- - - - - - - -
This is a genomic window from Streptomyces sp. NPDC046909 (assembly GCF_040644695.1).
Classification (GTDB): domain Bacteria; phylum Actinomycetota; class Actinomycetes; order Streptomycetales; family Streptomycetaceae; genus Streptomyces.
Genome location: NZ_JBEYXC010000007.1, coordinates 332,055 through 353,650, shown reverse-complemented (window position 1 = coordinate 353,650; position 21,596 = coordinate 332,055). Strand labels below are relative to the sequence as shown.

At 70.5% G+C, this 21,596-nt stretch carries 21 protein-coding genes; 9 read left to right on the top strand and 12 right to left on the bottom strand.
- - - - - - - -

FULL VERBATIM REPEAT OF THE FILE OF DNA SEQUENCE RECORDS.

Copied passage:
This is a genomic window from Streptomyces sp. NPDC046909 (assembly GCF_040644695.1).
Classification (GTDB): domain Bacteria; phylum Actinomycetota; class Actinomycetes; order Streptomycetales; family Streptomycetaceae; genus Streptomyces.
Genome location: NZ_JBEYXC010000007.1, coordinates 332,055 through 353,650, shown reverse-complemented (window position 1 = coordinate 353,650; position 21,596 = coordinate 332,055). Strand labels below are relative to the sequence as shown.

At 70.5% G+C, this 21,596-nt stretch carries 21 protein-coding genes; 9 read left to right on the top strand and 12 right to left on the bottom strand.